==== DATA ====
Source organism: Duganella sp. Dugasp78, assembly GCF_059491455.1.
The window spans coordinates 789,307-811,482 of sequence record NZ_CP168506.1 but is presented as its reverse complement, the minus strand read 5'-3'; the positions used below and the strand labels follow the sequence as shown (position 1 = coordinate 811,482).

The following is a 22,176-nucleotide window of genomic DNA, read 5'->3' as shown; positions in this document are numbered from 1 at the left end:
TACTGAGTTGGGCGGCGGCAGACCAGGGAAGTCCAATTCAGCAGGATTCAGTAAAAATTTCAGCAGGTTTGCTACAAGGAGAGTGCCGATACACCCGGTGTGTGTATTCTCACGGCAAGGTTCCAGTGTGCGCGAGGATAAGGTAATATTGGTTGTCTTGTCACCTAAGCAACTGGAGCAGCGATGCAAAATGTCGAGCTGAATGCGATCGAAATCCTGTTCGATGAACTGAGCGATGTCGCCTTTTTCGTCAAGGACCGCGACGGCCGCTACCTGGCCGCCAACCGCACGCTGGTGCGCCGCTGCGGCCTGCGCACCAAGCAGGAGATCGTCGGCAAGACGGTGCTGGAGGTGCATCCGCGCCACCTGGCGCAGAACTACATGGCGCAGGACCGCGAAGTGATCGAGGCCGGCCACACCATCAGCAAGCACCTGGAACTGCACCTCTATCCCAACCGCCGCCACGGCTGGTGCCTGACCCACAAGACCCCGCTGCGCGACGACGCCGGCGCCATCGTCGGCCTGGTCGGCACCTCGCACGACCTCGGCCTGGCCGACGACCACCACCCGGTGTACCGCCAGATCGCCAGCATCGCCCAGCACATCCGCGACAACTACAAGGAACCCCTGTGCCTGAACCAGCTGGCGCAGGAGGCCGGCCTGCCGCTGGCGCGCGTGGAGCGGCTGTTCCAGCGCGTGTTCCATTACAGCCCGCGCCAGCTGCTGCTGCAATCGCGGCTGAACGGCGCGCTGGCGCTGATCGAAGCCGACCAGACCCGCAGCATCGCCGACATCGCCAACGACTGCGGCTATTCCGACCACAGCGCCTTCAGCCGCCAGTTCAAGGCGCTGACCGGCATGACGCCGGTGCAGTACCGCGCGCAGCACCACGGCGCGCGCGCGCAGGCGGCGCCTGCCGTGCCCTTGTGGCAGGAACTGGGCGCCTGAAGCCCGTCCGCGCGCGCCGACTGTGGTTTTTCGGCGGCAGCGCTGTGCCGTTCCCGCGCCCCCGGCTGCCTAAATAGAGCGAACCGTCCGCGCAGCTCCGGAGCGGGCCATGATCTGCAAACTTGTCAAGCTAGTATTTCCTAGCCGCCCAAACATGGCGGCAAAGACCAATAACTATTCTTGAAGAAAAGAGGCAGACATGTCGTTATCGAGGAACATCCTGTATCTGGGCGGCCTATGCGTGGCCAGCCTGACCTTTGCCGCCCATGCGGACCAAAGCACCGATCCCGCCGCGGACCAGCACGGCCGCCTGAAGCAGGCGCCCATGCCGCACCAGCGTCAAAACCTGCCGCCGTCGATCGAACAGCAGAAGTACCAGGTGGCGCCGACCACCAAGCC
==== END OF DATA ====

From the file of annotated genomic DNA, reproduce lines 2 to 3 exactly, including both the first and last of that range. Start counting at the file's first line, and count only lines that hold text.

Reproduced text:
The window spans coordinates 789,307-811,482 of sequence record NZ_CP168506.1 but is presented as its reverse complement, the minus strand read 5'-3'; the positions used below and the strand labels follow the sequence as shown (position 1 = coordinate 811,482).

The following is a 22,176-nucleotide window of genomic DNA, read 5'->3' as shown; positions in this document are numbered from 1 at the left end: